Battle of silicone greases for caliper slide pins

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down in the park
I use lithium soap base glycol grease for the pins that ride inside of rubber bushings as that is what is used from the factory on all of the cars I have owned (vw, toyota/lexus, subaru)

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Febi 31942 for the german cars (This has VW G 052 150 A2 listed on the tube. Consensus on oil-club.ru seems to be that this is relabeled Fuchs Renolit LX-PG2)

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Niglube RX-2 for the japanese cars


They are effectively the same thing and interchangeable, but being a member of bitog, I just had to try them both.

The factory stuff goes bad in no time, silicone grease appears not to. I was fortunate to get 2 years without sticking caliper pins on a NEW car. Once the grease was replaced with silicone grease and the damaged parts replaced, I wouldn't need to touch them anymore. I could fill half my workweek redoing brakes when I first started.
 

gathermewool

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There is always a better mouse trap and plenty of advertising to liberate cash from your wallet and suckers to recommend it.
I use Mission and before that 3M with zero corrosion issues or sticking of the pins even in the salt belt.

Thanks for the recommendation - just ordered some for my next brake maintenance. I ran out of my Permatex stuff.
 

AutoMechanic

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Sil-Glyde for me. Use it on the pad backing, ears and pins. It lasts and works well. The only time I use something different is if the pads come with something because then I feel bad for not using what is provided.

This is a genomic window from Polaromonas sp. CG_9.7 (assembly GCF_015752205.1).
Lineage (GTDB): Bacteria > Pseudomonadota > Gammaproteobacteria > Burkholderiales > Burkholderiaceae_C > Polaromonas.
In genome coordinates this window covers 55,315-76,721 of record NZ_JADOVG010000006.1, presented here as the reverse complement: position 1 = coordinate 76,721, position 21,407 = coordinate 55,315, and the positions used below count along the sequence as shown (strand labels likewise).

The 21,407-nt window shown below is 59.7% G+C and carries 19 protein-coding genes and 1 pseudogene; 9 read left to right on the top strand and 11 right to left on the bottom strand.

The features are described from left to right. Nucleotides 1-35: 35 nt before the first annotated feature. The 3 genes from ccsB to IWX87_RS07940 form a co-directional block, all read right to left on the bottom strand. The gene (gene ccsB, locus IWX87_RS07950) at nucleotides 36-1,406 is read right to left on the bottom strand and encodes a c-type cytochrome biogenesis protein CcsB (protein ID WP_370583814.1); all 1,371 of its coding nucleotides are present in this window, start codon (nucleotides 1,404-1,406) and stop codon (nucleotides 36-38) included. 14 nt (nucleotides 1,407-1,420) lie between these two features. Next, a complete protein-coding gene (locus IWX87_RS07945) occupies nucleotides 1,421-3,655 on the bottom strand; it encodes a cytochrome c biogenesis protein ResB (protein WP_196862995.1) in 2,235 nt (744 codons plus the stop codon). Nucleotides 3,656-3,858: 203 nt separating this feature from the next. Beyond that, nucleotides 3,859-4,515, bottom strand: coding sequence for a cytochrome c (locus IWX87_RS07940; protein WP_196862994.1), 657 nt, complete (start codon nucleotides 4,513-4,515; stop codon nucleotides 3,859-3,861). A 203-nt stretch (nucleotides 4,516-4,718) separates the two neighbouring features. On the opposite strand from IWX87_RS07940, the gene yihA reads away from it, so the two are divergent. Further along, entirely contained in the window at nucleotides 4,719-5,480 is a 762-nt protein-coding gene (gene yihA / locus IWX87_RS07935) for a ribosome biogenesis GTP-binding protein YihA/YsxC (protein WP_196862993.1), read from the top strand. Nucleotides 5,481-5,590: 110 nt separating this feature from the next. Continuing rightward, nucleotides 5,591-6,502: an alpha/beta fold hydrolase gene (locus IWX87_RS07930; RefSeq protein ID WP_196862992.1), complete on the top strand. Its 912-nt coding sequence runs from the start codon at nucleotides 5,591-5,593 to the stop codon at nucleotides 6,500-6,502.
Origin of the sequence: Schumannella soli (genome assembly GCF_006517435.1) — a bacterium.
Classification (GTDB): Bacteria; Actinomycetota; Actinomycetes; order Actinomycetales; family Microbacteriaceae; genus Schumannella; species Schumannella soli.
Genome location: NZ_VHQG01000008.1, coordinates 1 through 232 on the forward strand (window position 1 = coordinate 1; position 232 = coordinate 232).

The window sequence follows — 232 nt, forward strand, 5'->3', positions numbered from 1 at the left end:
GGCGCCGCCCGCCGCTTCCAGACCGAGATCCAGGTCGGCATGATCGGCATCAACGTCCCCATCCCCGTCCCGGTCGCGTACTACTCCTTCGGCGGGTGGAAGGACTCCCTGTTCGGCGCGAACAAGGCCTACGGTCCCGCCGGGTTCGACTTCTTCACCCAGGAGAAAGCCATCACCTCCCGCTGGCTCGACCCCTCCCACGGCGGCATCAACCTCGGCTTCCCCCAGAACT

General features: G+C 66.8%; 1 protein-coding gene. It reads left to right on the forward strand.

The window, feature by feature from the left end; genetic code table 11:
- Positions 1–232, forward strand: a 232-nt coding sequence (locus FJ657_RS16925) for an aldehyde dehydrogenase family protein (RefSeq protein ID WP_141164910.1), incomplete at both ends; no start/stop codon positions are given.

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Speaking of PTFE I've been using this CRC brake lube for years with no issues.
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IF the metal touches rubber, use a 100% silicone like 3M. The grease needs to be safe for rubber.
 

X15

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IF the metal touches rubber, use a 100% silicone like 3M. The grease needs to be safe for rubber.

PTFE is safe for rubber, I would think twice before using anything with ceramic particles or moly however.
 
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As pointed out before in this thread Plastilube is not rubber safe, you shouldn't be using it on pins.
it is. by no rubber they mean don’t apply it to door seals.

ate’s own calipers don’t need any grease on the slide pins so they’re trusting the other manufacturer doesn’t use junk rubber
 
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X15

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Jul 17, 2020
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it is. by no rubber they mean don’t apply it to door seals.

ate’s own calipers don’t need any grease on the slide pins so they’re trusting the other manufacturer doesn’t use junk rubber

Plastilube is mineral oil based (CAS 64742-01-4) per its datasheets and explicitly says on the tube never to apply it to rubber parts.

EPDM is not junk, and it's very common in brake systems, other manufactures are not going to stop using it just for ATE's sake.
 
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Sil-Glyde works good.

Ive used that synthetic black brake grease and that works good...think it’s CRC

Honestly the 3M silicone grease works great...used that in a fleet for 7 years, and it never let us down. Can’t say the same for Permatex Green or Purple. Both have dried out on caliper pins for us. And they hosted a seminar for us once, showed us how to install it on the back of pads, caliper brackets and caliper pins. These people had us convinced it was made by Santa Claus and the Easter bunny in a joint venture to save mankind. And then half our brake jobs came back with stuck caliper pins and pads, six months later. No more fancy purple or green grease for us. **** you Santa! And you too bunny!! SHAME!!!
 
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The 3M stuff is great and I used it until I tried the Mission stuff, same product different brand and less expensive. These are a great all round product, dielectric, safe for all body and brake rubber seals, it replaces quite a few cans.
 
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